Thursday, September 15, 2005

The Blame Game

We see it all the time. The recent fallout in the aftermath of Hurricane Katrina is a great example. What do we hear, day after day, from people charged with protecting the citizenry? "It's not my fault." Depending on who is doing the talking, it's the mayor's fault, the governor's fault, FEMA's fault or the president's fault. It's The Blame Game.

Whose fault is it really? Maybe it is the voters' fault for electing these people.

Here in Canada, we have our own set of blamers. The situation is epidemic. No-one accepts responsibility for anything. Nothing is anyone's fault.

I won't even let my son get away with this nonsense. Maybe that is where it all starts, when parents excuse the words and actions of their children. The kids then think that it is OK to blame someone else. It gets worse when, via our educational system, our social engineers tell us that we can't help what we are. We act according to our nature, they say.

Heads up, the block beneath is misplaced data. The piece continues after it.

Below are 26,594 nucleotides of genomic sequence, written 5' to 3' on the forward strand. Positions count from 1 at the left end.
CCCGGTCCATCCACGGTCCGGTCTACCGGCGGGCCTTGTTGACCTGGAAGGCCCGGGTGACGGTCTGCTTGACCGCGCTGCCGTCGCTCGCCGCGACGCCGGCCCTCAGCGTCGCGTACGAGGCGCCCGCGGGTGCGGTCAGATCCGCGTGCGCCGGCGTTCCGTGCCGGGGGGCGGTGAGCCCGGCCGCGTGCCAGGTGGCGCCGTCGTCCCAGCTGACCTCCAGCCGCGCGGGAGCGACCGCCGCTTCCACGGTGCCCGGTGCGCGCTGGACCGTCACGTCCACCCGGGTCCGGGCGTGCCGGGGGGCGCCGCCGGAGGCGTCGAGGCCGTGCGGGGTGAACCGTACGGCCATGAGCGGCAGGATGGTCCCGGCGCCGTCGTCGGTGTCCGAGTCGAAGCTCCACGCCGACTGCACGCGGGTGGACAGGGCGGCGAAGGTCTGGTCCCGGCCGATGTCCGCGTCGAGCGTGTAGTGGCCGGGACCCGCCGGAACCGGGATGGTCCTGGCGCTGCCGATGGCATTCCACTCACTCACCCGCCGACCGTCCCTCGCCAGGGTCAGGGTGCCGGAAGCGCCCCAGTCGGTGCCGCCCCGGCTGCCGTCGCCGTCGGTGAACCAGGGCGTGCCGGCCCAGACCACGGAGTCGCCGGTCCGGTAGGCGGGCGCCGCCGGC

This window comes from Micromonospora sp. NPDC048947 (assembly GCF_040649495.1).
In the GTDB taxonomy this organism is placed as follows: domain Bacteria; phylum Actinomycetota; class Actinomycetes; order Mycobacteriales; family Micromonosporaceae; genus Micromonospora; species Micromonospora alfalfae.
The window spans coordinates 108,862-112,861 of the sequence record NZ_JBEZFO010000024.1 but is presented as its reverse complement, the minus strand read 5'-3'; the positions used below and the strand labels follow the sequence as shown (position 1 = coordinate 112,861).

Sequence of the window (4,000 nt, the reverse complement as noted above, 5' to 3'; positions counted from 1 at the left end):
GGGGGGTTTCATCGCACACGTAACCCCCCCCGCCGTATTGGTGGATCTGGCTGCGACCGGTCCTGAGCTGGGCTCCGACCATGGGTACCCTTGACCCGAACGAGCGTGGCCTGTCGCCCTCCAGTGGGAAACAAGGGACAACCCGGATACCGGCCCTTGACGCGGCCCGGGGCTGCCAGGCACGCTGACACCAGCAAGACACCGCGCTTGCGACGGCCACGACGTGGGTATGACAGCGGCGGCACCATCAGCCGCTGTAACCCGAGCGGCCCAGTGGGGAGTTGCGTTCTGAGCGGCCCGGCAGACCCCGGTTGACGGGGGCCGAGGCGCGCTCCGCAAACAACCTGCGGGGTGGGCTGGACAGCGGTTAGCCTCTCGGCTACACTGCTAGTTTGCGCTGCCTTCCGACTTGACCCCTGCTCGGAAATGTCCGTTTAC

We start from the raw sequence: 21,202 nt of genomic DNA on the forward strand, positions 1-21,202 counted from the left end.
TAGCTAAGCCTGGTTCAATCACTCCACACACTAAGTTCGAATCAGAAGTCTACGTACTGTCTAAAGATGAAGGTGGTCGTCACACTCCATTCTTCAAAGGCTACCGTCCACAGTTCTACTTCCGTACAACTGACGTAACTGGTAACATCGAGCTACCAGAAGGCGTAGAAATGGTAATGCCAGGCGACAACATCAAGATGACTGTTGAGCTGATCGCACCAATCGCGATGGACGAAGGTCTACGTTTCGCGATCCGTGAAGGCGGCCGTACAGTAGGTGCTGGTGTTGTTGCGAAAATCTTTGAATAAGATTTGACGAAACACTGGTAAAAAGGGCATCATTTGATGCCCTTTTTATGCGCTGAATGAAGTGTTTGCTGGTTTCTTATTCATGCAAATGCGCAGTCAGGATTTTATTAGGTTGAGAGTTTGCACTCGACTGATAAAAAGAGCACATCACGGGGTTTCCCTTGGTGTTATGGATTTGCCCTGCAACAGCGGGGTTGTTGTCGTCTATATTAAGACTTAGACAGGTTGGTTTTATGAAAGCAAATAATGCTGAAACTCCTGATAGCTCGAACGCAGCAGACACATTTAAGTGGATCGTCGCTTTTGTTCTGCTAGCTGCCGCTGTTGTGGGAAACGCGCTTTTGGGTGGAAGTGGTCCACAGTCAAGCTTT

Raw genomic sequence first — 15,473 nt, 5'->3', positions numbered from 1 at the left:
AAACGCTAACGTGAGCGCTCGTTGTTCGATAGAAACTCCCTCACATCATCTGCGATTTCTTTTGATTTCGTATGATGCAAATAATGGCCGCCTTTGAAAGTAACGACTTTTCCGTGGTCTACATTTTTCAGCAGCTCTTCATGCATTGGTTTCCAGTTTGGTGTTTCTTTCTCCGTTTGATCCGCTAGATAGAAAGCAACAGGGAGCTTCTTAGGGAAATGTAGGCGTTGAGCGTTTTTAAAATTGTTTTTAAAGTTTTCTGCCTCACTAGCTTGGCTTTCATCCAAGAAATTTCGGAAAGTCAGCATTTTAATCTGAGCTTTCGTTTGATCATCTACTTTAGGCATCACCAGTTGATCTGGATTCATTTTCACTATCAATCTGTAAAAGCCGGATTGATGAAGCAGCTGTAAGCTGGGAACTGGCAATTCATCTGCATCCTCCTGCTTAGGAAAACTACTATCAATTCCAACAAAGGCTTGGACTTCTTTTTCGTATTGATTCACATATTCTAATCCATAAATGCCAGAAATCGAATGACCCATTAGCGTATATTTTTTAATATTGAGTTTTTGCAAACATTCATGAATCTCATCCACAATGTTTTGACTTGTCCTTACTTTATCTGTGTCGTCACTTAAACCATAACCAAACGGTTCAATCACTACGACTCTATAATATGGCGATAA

The reality is that everyone screws up. Usually, blame for something, anything, is shared. Rarely is something the fault of a single person. Rarely is something the fault of everyone. It is common to blame the 'other guy' for something, especially if it allows the blamer to shirk personal responsibility. When it isn't convenient to blame a single person, it somehow becomes everyone's fault. Blame society. If it can't reasonably be blamed on society, narrow it down. Blame your employer. Blame your school. Blame your neighbour. Blame your parents. Blame your spouse. Blame your children.

Let's stop playing the blame game. Whether it is with something as cataclysmic as Hurricane Katrina or as insignificant as who forgot to take out the garbage, the time and energy wasted in recriminations could be better spent helping the victims or taking a trip to the curb.

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